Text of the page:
Sheldon Adelson, the billionaire best-known in political circles for losing a great deal of money trying to unseat President Obama in the 2012 election, is also a major donor to organizations that are pushing for new sanctions and war with Iran. Just yesterday, Adelson made some shocking comments on Iran that help clarify what the real goal is behind the latest diplomacy-killing sanctions push in the Senate. In a video recorded by Mondoweiss, Adelson suggests that instead of diplomacy, we should nuke Iran:
"What are we going to negotiate about? I would say 'Listen, you see that desert out there, I want to show you something.' ...You pick up your cell phone and you call somewhere in Nebraska and you say, 'OK let it go.' And so there's an atomic weapon, goes over ballistic missiles, the middle of the desert, that doesn't hurt a soul. Maybe a couple of rattlesnakes, and scorpions, or whatever. Then you say, 'See! The next one is in the middle of Tehran. So, we mean business. You want to be wiped out? Go ahead and take a tough position and continue with your nuclear development. You want to be peaceful? Just reverse it all, and we will guarantee you that you can have a nuclear power plant for electricity purposes, energy purposes.'"
So, instead of pursuing negotiations that experts agree could prevent an Iranian nuclear weapon, Adelson thinks it would be a good idea to break a nearly 70 year taboo on the use of nuclear weapons in warfare -- the deadliest weapons ever invented that could end life on planet earth -- in order to send a message that we don't want Iran to have nuclear weapons because they could, you know, use them or something. And if launching a nuclear weapon against Iran convinces Iran's government that having a nuclear deterrent might be a good idea, Adelson casually suggests that the U.S. should just go ahead and kill millions of innocent people.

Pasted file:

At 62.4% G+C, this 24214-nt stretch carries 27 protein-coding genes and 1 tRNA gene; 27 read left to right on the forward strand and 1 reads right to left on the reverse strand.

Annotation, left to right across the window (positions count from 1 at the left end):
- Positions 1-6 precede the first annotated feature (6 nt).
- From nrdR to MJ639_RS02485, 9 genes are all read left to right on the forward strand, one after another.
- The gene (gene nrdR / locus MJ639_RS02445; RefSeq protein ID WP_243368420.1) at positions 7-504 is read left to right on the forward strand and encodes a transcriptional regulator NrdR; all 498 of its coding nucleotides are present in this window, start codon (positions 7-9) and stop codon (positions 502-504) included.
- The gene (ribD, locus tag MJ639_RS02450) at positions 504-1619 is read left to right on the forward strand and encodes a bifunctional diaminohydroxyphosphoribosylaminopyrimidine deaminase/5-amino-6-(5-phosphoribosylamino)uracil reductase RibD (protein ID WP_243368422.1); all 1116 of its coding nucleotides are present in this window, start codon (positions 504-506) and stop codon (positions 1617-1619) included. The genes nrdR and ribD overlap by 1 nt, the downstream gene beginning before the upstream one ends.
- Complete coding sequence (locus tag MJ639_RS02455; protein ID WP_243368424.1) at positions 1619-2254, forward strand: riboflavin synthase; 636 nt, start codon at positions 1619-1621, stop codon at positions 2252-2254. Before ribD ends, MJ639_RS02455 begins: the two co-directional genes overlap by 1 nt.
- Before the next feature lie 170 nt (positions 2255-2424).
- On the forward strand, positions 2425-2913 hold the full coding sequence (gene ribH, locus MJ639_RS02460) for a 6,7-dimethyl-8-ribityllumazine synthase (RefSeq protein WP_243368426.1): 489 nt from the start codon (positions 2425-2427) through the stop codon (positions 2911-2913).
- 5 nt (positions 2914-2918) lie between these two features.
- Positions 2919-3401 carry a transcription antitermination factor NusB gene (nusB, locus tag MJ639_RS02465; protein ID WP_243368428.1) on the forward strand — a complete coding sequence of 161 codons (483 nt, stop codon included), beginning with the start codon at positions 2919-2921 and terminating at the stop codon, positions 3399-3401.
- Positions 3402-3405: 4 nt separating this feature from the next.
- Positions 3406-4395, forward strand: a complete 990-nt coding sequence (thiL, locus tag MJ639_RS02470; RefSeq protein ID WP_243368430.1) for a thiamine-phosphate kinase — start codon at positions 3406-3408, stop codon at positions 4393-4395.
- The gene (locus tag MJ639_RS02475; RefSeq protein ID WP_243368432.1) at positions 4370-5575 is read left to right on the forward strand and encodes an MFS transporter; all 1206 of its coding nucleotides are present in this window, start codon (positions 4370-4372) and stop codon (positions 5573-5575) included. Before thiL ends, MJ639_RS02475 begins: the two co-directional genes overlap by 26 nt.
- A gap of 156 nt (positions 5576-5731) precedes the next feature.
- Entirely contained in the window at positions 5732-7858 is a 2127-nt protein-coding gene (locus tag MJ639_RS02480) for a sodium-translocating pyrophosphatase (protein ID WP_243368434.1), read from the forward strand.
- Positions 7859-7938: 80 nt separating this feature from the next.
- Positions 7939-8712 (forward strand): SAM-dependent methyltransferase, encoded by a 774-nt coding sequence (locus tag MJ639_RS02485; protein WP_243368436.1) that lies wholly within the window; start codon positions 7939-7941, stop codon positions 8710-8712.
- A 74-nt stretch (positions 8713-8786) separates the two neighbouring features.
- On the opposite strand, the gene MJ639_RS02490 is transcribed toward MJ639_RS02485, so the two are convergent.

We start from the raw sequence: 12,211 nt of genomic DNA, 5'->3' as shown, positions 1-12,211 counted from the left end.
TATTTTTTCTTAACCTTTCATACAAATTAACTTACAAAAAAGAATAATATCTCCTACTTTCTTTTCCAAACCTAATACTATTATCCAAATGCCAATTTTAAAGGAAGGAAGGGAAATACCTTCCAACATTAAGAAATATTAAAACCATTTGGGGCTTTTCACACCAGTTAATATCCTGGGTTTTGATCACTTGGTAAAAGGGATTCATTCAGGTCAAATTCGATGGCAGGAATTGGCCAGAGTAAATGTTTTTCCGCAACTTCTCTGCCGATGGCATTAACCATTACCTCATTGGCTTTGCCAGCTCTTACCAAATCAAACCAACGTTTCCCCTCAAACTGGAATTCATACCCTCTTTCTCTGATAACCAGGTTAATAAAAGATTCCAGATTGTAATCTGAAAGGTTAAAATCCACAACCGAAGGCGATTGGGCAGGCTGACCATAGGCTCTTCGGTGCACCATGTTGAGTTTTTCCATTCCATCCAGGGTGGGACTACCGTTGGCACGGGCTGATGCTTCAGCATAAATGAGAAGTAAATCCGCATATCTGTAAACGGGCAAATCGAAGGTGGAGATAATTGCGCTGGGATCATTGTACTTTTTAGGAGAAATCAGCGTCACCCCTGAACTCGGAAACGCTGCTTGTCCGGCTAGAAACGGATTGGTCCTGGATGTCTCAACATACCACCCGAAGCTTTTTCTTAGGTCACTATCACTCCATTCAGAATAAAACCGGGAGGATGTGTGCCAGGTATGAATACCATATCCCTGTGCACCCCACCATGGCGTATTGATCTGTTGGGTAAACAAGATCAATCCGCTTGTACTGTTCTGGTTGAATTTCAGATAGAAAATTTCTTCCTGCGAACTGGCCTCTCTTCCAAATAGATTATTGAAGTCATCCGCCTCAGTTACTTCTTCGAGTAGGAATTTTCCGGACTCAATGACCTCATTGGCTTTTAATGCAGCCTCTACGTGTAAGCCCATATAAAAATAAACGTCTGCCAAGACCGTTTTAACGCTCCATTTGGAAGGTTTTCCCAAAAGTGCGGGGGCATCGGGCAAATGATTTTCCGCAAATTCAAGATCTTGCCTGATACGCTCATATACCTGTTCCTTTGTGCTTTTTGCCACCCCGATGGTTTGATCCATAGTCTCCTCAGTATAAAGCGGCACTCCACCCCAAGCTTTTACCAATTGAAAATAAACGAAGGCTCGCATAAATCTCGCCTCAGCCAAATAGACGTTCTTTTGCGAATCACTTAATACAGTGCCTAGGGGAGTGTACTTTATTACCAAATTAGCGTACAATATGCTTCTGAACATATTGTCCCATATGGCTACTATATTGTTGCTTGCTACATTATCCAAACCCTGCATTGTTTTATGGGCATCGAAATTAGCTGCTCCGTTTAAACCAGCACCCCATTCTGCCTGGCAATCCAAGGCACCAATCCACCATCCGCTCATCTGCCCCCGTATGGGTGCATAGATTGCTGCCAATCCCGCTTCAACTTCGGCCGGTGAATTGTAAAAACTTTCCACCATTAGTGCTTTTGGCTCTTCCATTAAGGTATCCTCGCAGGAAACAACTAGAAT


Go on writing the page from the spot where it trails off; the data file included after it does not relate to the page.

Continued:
Unfortunately, Adelson is not just some drunk uncle you have to put up with once a year at Thanksgiving, far from Washington's power circles. He is a major player in bankrolling some of the most active Middle East policy lobbies and think tanks in Washington. Among them, he has given at least $1.5 million to a hawkish think tank, the Foundation for Defense of Democracies (FDD), that has been the architect and among the chief advocates of increasingly stiff sanctions on Iran.
FDD and their neoconservative cronies know that they can't openly call for attacking Iran with nukes or other weapons -- at least not yet. But their ultimate goal in imposing sanctions is clearly not to use the sanctions as any part of a diplomatic solution, but rather to undermine one. In their latest op-ed in the Washington Post, FDD President Mark Dubowitz and Senior Fellow Reuel Marc Gerecht reiterated their call for the immediate passage of new sanctions that would limit President Obama's ability to trade in existing sanctions for a nuclear deal:
"The administration and Congress would be wise to hit Tehran with more sanctions immediately... Abandoning the long quest for atomic weapons would be an extraordinary humiliation for Iran's ruling class. That isn't going to happen unless Iran's supreme leader and his guards know with certainty that the Islamic order is finished if they don't abandon the bomb."
In other words, we should sanction Iran until we can't sanction any more. Doing so would cripple the president's ability to offer sanctions relief -- a key component of any nuclear deal with Iran - while also signaling to Iran that the conciliatory approach of their new President Hassan Rouhani only invites more pressure. By spoiling the current diplomatic opening through new sanctions, FDD would make sure that their ultimate goal -- attacking Iran and promoting regime change -- is the only option remaining.
In the lead-up to the war in Iraq, a cabal of neoconservative groups helped to sell the Iraq war as a necessity and a cakewalk. It turned out to be neither. With Americans now more skeptical about rushing into an unnecessary war, FDD and other neoconservatives have learned how to adjust their tactics to sell the next war of choice. And supporting new sanctions, just as serious diplomacy is underway, is a simple way to ensure that we get there.